The Infiorata dei Cristi takes place on the occasion of the procession in honor of Our Lady of Grace of Artena. The special features are large wooden crucifixes decorated with reeds, wild asparagus and thousands of flowers. The procession leaves from the Sanctuary of Our Lady, passes through the streets of Artena and ends at the Collegiate Church of the Holy Cross. For a week, the image of the Madonna of Grace can be seen along with flowered crucifixes and processional flags.
The feast was established in 1731 and is held regularly on the eve of the third Sunday in May. In addition to the many faithful, it is attended by brotherhoods, active in Arten since the Middle Ages. Flower crucifixes appeared in the procession for the first time in 1861. They are made by members of the brotherhood, and the art of making them is passed on to subsequent generations.
Three artists from Artena came to Spycimierz, bringing with them a special frame on which they arranged a composition of flowers on a green base of garden dill for several days before Corpus Christi. On the over two-meter-high construction the guests from Italy arranged the inscription “Corpus Domini” (Italian for “Corpus Christi”), the image of the host, the Uniejów coat of arms, and logos of the Association “Corpus Christi in Spycimierz” and UNESCO’s intangible cultural heritage. A large floral crucifix, carried in the procession, attracted attention.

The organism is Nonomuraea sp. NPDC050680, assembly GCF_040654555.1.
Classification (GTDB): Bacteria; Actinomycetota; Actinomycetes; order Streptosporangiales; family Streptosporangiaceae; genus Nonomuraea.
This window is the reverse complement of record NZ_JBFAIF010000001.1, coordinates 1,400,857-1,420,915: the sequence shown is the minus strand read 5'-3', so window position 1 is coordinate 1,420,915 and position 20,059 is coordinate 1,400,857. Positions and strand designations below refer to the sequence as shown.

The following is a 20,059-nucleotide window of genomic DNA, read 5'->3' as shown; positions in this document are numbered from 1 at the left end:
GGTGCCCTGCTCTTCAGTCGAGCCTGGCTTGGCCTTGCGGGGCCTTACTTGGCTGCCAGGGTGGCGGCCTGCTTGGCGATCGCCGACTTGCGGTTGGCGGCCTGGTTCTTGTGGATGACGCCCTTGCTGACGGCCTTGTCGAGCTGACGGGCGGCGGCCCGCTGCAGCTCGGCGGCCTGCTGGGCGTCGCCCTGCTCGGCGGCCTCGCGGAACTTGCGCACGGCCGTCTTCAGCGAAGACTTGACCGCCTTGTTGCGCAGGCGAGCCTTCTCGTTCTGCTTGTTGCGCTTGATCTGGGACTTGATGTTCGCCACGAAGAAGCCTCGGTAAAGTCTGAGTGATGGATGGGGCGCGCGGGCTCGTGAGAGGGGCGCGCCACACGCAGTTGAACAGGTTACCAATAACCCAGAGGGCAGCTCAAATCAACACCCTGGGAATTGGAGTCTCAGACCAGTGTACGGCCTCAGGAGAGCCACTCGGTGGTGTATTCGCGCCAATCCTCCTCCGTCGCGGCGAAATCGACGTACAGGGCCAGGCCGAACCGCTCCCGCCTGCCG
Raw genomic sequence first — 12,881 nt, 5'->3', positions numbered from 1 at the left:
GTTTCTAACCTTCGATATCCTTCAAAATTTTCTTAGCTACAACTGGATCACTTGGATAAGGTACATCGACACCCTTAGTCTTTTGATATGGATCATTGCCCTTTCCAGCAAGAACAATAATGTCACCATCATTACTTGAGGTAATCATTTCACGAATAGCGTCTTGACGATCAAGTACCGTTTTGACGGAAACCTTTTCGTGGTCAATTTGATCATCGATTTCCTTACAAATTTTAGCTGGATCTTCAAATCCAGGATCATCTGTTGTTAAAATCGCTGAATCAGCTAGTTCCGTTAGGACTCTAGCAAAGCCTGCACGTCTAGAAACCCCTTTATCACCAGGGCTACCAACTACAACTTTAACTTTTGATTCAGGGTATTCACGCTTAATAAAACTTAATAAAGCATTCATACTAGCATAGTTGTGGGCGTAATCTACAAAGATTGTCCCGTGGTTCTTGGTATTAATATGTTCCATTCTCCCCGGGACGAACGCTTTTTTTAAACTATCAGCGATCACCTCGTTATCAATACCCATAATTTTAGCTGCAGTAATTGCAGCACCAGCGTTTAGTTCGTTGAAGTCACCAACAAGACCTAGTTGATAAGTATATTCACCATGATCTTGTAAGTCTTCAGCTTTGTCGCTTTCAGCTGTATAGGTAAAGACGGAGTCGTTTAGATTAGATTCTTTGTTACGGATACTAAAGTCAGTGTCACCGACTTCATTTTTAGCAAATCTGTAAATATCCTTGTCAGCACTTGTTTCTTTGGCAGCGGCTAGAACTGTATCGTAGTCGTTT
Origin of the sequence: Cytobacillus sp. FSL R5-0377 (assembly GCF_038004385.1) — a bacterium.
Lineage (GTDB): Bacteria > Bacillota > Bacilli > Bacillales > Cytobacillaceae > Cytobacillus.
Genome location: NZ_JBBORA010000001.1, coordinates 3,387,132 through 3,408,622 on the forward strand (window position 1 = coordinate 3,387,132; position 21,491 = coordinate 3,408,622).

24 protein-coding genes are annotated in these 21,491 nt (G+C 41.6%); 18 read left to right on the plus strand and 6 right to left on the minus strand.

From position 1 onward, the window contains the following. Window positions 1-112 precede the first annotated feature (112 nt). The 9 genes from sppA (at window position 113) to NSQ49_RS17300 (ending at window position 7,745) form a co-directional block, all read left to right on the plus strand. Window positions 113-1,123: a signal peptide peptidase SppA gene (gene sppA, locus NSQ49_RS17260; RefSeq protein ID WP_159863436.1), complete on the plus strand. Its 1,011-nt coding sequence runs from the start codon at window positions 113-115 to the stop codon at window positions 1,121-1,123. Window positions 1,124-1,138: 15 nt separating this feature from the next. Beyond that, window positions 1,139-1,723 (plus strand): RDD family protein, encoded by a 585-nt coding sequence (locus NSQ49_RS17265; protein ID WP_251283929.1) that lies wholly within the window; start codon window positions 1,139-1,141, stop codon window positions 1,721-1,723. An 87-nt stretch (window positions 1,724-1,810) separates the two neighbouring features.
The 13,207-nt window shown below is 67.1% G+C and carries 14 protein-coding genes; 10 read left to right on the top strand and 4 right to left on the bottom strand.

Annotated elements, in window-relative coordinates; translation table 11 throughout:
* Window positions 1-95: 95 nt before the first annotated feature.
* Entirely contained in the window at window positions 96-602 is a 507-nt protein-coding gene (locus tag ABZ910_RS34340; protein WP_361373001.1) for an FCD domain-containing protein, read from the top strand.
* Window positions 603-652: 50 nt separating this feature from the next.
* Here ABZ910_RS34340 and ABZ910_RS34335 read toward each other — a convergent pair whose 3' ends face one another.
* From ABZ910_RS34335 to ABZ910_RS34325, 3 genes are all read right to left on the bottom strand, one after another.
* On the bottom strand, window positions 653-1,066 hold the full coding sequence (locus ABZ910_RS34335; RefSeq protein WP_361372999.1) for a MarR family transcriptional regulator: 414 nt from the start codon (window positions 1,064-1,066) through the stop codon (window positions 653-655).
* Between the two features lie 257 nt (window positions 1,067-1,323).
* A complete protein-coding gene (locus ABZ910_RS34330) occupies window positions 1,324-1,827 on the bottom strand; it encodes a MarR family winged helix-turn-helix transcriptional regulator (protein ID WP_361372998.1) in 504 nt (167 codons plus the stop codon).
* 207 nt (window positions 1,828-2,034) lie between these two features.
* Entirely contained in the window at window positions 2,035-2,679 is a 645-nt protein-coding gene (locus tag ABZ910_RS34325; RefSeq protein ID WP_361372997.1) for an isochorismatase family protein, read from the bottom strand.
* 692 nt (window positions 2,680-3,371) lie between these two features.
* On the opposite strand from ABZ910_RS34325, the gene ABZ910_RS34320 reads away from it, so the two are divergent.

The places where the concerts took place, the floral crucifix was displayed, and the permanent Krakow nativity scene were specially marked and described with information boards.
Handing over the letter of intent
The visit of 37 musicians from Finland was a very good opportunity to establish cooperation. The Mayor of Uniejów Józef Kaczmarek handed over the letter of intent concerning the beginning of cooperation with the Finnish Folk Music Institute in Kaustinen. The Mayor cares about the fact that the “Spycimierz Corpus Christi” Historical and Cultural Centre, which is being created in Spycimierz, will build its brand and competences thanks to a wide network of cooperation with institutions from Poland and abroad. The Institute, which has been operating for almost 50 years, is for us an unrivalled example of long-term work in the field of education, documentation, research and promotion of cultural heritage. It brings together many excellent professionals whose knowledge is regularly used by UNESCO.
“We would like the Corpus Christi Centre to follow a similar path of development as the Finnish Folk Music Institute, i.e. to work systematically for the depositories of our tradition, and at the same time to promote the diversity of the world’s cultural heritage. We also serve our resources and open them to you. I have great hope that we will be able to establish fruitful cooperation” – wrote the Mayor of Uniejów in the letter of intent.
The ceremony of handing over the letter of intent took place on the 15th of June in the Gniezno Archbishops’ Castle in Uniejów and a day later during the meeting of the residents of the parish with the guests from Krakow, Kaustinen and Artena in the hall of the Voluntary Fire Brigade in Spycimierz.
An artistic photo essay
During the preparations and the ceremony itself the artist-photographer Janusz Tatarkiewicz took professional documentary and at the same time artistic photographs of the families participating in the transmission of traditions in order to preserve for future generations the memory of the families who every year lay the flower carpet for the Corpus Christi procession. Photos by Janusz Tatarkiewicz illustrate this article and are available at the Spycimierz Social Archive at spycimierskiebozecialo.pl.